What’s the difference between a Datuk and a Dato’? If you don’t know, it’s not your fault because Malaysia has a particularly complex system of titles and awards.
We have hereditary titles, passed down within a family from generation to generation. We also have non-hereditary titles and awards which are granted by rulers.
Adding to the confusion, our non-hereditary titles and awards can be further classified into two types: federal and state.
How to get a title
Generally, federal awards are conferred by the Yang di-Pertuan Agong (King of Malaysia) and state awards are conferred by the head of the states, such as sultans or governors (Yang di-Pertua Negeri).
All these awards were founded by the past Yang di-Pertuan Agong, sultans, and heads of states and instituted during their reign to reward those who made a great contribution to the nation. The nominees are based on recommendations received from the federal or state government.
Both men and women can receive these awards and when a man receives a title, his wife will gain a title to match. In contrast, when a woman receives a title, her husband does not gain a title through her.
Contrary to popular belief, gaining a title does not actually come with any perks. They’re really just awards to recognise contributions. Most titled people just “happen” to also be rich (so lucky, right?).
Johor was the first state to institute awards in 1886 and soon after, the other Malay states followed suit. Today, titles are given out annually on the official birthday of the Yang Di-Pertuan Agong, Sultan, or Governor, depending on the state.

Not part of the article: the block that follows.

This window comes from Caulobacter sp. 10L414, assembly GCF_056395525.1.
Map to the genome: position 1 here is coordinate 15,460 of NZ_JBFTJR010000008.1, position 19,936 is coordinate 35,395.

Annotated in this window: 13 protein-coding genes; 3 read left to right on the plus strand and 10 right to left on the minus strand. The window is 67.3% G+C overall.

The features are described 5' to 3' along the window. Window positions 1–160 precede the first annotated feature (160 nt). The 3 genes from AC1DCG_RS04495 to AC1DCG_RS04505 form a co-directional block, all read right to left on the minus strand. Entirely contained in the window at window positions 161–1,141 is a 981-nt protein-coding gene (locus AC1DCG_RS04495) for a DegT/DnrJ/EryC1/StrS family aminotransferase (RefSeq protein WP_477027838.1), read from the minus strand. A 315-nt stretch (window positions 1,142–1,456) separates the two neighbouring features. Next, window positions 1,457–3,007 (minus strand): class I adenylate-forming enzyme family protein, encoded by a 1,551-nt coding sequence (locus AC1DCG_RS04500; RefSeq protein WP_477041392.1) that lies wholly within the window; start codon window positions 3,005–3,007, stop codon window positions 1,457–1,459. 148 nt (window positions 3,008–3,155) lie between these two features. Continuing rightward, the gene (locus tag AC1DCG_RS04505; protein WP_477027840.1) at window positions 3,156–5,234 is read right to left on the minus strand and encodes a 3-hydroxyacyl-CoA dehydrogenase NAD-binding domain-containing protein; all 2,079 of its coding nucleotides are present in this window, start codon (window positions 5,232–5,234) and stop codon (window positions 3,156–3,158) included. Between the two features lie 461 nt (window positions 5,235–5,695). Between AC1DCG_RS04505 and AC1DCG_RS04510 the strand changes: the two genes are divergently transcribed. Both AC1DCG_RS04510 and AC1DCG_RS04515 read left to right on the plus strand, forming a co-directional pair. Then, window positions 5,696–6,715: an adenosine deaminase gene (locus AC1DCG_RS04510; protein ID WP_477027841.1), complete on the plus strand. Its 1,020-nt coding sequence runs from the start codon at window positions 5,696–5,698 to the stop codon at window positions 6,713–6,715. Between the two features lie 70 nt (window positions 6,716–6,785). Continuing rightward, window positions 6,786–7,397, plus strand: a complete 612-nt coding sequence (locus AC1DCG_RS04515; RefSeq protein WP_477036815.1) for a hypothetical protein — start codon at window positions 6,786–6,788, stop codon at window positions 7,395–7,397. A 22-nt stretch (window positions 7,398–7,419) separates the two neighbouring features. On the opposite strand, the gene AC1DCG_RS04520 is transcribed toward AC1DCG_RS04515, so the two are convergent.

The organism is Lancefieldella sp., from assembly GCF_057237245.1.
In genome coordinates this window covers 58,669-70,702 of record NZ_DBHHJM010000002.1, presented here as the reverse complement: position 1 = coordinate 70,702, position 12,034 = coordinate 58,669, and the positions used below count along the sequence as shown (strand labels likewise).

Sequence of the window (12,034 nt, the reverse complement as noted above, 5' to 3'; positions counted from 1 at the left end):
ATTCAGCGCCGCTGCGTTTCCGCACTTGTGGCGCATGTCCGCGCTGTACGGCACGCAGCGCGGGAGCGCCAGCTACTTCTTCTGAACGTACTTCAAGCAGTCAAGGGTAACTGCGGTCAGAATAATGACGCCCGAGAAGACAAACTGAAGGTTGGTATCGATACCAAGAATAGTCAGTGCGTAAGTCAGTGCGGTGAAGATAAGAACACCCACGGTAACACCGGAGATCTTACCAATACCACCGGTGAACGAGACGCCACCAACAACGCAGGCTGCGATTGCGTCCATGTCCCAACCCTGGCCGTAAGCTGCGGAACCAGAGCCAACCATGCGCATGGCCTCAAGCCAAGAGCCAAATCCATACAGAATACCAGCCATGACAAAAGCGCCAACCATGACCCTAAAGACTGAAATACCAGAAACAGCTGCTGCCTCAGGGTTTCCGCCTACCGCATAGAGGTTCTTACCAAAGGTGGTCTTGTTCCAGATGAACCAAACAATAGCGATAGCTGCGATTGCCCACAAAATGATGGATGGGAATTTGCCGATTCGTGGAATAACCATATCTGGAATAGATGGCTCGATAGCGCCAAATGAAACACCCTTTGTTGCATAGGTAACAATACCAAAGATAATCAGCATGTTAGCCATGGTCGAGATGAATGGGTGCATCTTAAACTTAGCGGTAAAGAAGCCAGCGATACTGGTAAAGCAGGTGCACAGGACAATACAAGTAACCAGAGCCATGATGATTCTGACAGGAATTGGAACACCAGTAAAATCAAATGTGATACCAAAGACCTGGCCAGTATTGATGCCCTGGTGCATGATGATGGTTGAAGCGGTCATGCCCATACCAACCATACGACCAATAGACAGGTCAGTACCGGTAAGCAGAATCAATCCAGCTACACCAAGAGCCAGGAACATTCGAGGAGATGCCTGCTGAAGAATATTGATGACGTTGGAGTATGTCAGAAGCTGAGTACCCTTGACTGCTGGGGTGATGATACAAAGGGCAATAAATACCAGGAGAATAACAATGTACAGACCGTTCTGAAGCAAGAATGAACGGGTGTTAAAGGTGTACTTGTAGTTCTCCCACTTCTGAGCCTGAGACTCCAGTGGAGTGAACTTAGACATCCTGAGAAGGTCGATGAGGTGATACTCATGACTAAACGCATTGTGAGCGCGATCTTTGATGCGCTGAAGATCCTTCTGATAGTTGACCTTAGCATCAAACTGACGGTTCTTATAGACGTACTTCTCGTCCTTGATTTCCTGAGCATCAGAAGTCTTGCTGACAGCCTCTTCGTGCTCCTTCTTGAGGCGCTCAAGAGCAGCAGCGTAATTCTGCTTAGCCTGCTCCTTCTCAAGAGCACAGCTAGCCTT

So, we’re gonna start from the bottom-most title and work our way up, ok.
1. Datuk/Dato’ (State)
Probably the most confusing title of all in Malaysia is the Datuk/Dato’ title because there are both federal and state award versions as well as variations according to state.
An easy way to remember the difference between Datuk and Dato’ is that generally Datukships are federal titles given by the Yang di-Pertuan Agong, while Dato’ships are state titles given by sultans.
But this is a very loose generalisation because (as you can see in the table below) it really differs according to state.
For simplification, we’re covering the state award versions first and the federal versions in a separate point below (both versions rank pretty much equally though).
The confusion doesn’t stop there though, because aside from that, a Dato’ title can also be passed down from father to son.
Yes, a Dato’ title can be both hereditary and non-hereditary, and no, we aren’t talking about the informal “Datuk” you use to call your grandfather.
One example of this is in former Prime Minister Dato’ Sri Najib Abdul Razak’s case. Besides his other awards, Najib also inherited a Dato’ship from his father because they are both a part of the Orang Kaya Indera Shahbandar family of Pahang, one of the four elite families of the state.
In the case of non-hereditary Dato’ titles, these also vary in ranking and name according to each respective state. Examples include Dato’ Paduka, Wira, Diraja and Pahlawan.
The wife of a male Datuk/Dato’ gains the title Datin, or To’ Puan (Terengganu).
We’re not gonna get too far into it because it’s really long and complicated, but for further reading, you can check them all out according to each state here.